#12 - Stephen Gonsalves (Rochester) - Injured list
#13 - Ryan Jeffers (Ft. Myers) - 2-for-7, BB, 2 K (Two games)
#14 - Ben Rortvedt (Pensacola) - 0-for-3, BB
#15 - Yunior Severino (Cedar Rapids) - Injured list
#16 - Gilberto Celestino (Cedar Rapids) - 2-for-4, 2B, 3 RBI
#17 - Zack Littell (Rochester) - 2 IP, 3 H, 3 ER, 2 BB, 2K
#18 - LaMonte Wade (Rochester) - Did not play
#19 - Jorge Alcala (Pensacola) - Did not pitch
#20 - Jose Miranda (Ft. Myers) - 1-for-7, K (Two games)
SUNDAY’S PROBABLE STARTERS
Pawtucket @ Rochester (12:05 P.M.) - RHP Kohl Stewart
Pensacola @ Mississippi (5:05 P.M.) - RHP Andro Cutura
Bradenton @ Fort Myers (12:00 P.M.) - TBD
Kane County @ Cedar Rapids (2:05 P.M.) - RHP Andrew Cabezas
Elizabethton @ Greeneville (4:00 P.M.) - RHP Cody Laweryson
Please feel free to ask any questions and discuss Saturday’s games.
- Jun 30 2019 11:24 AM
- by Matt Braun
- Jun 23 2019 08:17 PM
- by John Bonnes
Cody Allen had a few really good years in Cleveland. Many assumed that his connection with Twins CBO Derek Falvey made him a realistic offseason target for the Twins. Instead he signed with the Angels.
Things did not go well for Allen in Anaheim. He was designated for assignment before being given his outright release last week.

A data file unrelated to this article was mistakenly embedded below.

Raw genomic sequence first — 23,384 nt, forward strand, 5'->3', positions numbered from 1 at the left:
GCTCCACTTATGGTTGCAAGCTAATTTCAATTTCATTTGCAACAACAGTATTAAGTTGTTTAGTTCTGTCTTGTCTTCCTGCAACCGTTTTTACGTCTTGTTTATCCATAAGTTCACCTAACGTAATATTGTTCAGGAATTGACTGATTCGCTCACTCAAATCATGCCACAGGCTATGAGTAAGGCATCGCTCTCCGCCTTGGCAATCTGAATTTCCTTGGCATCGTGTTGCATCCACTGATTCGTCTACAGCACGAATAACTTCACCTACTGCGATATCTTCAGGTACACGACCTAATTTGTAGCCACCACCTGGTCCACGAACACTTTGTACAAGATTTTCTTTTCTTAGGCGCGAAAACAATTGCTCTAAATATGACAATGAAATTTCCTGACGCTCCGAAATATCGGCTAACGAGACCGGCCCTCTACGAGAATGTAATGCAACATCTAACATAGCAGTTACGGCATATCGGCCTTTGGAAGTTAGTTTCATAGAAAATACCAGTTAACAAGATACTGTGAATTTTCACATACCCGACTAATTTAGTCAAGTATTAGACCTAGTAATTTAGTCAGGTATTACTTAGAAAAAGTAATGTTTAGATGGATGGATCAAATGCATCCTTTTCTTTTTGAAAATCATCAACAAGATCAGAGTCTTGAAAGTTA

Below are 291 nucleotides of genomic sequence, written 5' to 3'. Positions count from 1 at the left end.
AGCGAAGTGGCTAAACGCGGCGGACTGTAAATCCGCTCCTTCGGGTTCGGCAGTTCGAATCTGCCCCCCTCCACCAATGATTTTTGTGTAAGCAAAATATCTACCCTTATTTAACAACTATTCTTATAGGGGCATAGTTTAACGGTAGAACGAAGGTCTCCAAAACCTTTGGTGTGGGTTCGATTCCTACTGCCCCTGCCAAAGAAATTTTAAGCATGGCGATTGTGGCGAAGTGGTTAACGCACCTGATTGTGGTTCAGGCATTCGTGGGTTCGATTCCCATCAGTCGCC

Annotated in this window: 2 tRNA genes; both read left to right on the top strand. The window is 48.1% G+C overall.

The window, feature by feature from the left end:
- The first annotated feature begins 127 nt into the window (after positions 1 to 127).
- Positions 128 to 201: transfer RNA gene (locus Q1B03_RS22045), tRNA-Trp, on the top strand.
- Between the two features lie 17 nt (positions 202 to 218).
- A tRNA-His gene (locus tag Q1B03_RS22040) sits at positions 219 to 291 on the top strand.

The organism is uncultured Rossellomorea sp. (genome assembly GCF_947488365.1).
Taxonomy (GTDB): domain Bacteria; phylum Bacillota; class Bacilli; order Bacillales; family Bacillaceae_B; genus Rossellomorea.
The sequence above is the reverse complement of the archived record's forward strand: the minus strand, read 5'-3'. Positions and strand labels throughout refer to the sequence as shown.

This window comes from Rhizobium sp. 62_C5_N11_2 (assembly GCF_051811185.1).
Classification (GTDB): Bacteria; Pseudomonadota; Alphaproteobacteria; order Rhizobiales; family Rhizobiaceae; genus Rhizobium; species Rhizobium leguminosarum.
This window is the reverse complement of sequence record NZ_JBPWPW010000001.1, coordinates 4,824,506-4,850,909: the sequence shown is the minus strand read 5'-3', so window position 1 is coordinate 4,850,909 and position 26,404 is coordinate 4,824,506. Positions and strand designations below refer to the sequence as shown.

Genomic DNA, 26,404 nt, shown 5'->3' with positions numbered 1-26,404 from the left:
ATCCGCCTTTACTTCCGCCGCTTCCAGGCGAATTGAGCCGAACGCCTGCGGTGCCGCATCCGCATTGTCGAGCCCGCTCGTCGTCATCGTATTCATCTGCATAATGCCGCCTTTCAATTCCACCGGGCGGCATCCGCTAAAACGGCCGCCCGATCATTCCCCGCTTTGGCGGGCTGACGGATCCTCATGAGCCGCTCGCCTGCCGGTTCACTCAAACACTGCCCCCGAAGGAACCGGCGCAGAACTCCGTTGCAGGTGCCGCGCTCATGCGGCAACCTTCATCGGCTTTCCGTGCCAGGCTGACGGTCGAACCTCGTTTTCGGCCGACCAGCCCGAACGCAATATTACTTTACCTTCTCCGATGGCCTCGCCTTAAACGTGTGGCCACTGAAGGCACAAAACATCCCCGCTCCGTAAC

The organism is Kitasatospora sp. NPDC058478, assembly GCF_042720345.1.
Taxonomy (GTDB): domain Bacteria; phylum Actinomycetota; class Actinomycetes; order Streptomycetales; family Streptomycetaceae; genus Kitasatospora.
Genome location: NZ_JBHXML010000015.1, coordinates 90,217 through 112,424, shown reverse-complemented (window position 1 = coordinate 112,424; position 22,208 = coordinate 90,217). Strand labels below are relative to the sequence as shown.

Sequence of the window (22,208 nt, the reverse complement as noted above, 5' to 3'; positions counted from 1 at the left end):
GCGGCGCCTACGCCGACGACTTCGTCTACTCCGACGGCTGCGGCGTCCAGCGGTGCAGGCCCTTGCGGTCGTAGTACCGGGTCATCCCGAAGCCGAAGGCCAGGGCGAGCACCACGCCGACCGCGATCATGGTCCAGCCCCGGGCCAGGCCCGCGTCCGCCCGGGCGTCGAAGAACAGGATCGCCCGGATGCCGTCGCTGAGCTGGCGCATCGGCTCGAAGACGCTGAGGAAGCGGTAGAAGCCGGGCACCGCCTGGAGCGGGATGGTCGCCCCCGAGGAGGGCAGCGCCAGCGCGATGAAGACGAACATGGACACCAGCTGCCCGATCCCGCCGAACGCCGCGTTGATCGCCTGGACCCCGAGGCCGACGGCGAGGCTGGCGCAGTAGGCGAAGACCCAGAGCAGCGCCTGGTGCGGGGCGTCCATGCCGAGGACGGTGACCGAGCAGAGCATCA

In 25 games for the Halos, he posted a 6.26 ERA and a 1.91 WHIP. In just 23 innings, he had 29 strikeouts but also walked 20 batters.
From 2013 to 2017 (five seasons), he never posted an ERA over 2.99. He was Cleveland's closer a couple of those years and a key late-inning reliever. He posted 145 saves for them
Jon Heyman was the first to tweet the news.
Dan Hayes posts an update with a good reason for the signing.
"There is no timeline."
The Twins don't have to push him to the big leagues to see value.
"They want to get their hands on him."
Derek Falvey came to the Twins with a reputation as being a pitcher guru from his days in Cleveland. Wes Johnson is being given a lot of credit for the Twins pitching successes in 2019.
It will be interesting to see when Allen arrives with a Twins affiliate and which affiliate that is. How quickly will he get to Rochester? And, the strikeouts certainly indicate that there is some stuff remaining for the still-just-30-year-old.
As with RHP Drew Hutchinson, who signed a minor league deal with the Twins on Friday, signing Allen to a minor league deal is a no-risk, potentially good reward deal. If he never finds his velocity and isn't good in the minors, the Twins are not obligated to call him up. If he finds his stuff again, the Twins could have added a low-cost late inning reliever for the season's final weeks.